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13 Feb, 2022 11:00

Museum returns painting looted by Nazis 71 years ago

The artwork was stolen from a Jewish couple that fled the regime in Germany
Museum returns painting looted by Nazis 71 years ago

A fine arts museum in Belgium has returned a painting to the heirs of a German Jewish couple who had their property stolen by the Nazi regime before World War II.

‘Blumenstilleben,’ (Still Life with Flowers) painted in 1913 by German artist Lovis Corinth, was among dozens of artworks stolen by the Nazis from Gustav and Emma Mayer. The couple fled Frankfurt to Belgium in 1938, and later settled in the UK.

After the war, the painting of pink flowers in a blue vase was exhibited in Belgium’s Royal Museums of Fine Arts because the authorities at the time failed to establish the original owner.

In 2008, the museum asked the public to provide information about the painting, after which it was eventually contacted by a lawyer representing the descendants of the Mayers. The Belgian government promised to return the artwork to the couple’s grandchildren last year. Museum workers finally took down the painting on Thursday and wheeled it off to be delivered to the family.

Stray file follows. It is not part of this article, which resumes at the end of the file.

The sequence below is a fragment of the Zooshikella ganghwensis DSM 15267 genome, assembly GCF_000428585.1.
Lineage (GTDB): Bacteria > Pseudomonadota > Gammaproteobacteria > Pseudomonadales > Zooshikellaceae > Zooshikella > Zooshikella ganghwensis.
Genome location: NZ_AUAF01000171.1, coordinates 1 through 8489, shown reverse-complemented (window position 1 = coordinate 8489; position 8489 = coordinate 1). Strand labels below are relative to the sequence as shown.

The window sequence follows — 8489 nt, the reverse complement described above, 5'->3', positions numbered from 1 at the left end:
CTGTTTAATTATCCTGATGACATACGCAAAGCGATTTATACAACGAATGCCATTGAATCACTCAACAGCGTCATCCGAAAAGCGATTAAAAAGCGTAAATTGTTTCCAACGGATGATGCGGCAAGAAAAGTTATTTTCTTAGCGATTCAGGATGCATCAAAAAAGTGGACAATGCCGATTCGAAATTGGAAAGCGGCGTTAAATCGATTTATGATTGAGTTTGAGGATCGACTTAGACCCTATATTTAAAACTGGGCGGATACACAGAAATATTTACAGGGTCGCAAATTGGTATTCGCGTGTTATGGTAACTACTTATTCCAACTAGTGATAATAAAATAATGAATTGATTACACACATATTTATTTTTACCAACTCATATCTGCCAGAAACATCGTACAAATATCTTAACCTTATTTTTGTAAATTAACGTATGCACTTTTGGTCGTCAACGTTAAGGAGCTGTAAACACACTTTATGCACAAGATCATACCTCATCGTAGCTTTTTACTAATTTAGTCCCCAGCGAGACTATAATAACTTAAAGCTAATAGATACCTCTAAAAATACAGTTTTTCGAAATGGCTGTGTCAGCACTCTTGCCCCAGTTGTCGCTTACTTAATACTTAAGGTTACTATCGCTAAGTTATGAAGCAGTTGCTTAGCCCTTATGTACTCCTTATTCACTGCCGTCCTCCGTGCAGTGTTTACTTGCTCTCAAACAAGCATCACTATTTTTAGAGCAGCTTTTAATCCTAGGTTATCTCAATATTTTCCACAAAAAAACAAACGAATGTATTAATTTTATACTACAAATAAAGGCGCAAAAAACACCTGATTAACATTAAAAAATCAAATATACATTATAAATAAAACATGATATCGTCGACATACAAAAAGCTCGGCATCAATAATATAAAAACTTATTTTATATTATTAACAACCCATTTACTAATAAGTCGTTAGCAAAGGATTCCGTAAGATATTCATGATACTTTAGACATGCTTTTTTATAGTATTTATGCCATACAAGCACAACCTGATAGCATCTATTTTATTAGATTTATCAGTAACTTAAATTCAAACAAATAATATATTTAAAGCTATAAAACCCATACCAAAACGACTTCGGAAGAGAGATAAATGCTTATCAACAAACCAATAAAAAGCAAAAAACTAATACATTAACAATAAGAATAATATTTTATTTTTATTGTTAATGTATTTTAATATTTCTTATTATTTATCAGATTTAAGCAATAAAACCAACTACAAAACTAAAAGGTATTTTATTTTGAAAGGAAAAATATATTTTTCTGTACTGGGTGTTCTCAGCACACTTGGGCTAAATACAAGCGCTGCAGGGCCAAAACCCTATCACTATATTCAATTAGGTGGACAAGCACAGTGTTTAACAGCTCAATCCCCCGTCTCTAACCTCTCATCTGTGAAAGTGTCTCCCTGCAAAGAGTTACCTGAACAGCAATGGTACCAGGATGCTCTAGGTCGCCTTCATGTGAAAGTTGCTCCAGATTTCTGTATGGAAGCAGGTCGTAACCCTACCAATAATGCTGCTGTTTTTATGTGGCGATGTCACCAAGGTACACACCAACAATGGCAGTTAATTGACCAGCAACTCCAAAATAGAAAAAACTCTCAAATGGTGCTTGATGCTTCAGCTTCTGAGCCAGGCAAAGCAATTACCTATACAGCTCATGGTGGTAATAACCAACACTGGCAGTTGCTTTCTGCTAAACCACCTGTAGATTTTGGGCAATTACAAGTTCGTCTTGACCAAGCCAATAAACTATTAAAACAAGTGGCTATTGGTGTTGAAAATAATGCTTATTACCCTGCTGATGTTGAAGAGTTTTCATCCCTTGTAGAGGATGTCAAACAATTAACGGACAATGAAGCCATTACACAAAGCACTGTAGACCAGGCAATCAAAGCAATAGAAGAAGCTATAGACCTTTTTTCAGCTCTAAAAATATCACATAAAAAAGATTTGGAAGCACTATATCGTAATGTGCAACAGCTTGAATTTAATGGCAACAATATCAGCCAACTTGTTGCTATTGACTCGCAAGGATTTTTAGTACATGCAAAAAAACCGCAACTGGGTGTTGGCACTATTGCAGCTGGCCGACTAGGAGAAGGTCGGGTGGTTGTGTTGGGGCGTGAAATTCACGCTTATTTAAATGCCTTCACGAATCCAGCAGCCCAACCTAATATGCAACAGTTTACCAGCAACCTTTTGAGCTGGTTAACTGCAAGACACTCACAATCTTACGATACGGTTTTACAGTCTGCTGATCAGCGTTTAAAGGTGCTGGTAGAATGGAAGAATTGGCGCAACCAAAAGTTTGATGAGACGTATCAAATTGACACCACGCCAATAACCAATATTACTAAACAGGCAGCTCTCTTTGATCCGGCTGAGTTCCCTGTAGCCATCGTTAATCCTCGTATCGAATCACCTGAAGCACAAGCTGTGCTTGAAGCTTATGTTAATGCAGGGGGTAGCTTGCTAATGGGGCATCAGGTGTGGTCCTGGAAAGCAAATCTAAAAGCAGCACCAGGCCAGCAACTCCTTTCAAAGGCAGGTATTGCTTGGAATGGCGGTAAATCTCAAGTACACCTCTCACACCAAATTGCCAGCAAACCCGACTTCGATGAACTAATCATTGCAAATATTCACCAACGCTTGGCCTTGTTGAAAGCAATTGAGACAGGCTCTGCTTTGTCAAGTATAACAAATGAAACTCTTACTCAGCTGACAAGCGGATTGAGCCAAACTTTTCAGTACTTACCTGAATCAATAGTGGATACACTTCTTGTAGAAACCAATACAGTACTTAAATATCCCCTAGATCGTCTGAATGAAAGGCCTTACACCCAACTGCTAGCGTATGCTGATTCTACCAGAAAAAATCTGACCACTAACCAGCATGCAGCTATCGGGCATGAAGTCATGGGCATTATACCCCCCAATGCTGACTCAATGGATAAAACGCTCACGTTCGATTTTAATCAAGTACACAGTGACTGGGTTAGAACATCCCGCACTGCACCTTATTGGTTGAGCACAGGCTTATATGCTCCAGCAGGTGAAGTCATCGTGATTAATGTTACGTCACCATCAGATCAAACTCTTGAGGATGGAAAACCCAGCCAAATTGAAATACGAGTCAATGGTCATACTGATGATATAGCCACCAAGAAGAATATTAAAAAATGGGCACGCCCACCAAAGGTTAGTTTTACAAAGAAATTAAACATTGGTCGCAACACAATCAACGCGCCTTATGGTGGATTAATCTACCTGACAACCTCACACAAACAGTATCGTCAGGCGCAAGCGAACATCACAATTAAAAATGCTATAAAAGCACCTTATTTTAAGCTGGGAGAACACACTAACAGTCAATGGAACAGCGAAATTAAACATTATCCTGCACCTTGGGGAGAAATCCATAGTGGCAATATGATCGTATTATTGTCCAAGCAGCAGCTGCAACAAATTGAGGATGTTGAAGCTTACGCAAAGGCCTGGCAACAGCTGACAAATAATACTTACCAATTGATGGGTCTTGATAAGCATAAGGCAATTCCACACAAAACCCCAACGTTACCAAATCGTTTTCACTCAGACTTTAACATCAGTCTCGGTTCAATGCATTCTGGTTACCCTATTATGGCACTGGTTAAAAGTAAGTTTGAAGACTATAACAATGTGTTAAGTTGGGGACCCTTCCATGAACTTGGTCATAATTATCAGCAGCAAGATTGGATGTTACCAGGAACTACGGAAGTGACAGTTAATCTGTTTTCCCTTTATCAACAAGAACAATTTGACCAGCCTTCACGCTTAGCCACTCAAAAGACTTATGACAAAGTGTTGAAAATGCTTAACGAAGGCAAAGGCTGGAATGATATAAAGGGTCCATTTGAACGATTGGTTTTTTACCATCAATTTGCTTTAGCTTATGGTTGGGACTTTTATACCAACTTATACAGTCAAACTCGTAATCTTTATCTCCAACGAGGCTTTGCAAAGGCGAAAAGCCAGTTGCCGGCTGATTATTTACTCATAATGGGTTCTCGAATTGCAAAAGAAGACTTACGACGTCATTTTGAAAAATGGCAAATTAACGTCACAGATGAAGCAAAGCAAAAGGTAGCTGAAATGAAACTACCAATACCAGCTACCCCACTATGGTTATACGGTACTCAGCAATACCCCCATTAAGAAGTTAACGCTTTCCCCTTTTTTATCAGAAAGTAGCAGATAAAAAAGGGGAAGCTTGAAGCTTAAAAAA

“They are very happy. I’m sure it’s a very emotional moment for them,” lawyer Imke Gielen said, as quoted by Ouest-France.

Museum Director Michel Draguet told Deutsche Welle: “I think it’s really important also for the museum to show that we have an ethic and we are dealing with history.”

Last month, the French parliament approved the return of 15 paintings, including Gustav Klimt’s ‘Rosiers sous les arbres’ (Rose Bushes under the Trees) and Marc Chagall’s ‘Le Pere’ (The Father), to the heirs of Jewish families who had their property looted by the Nazis.

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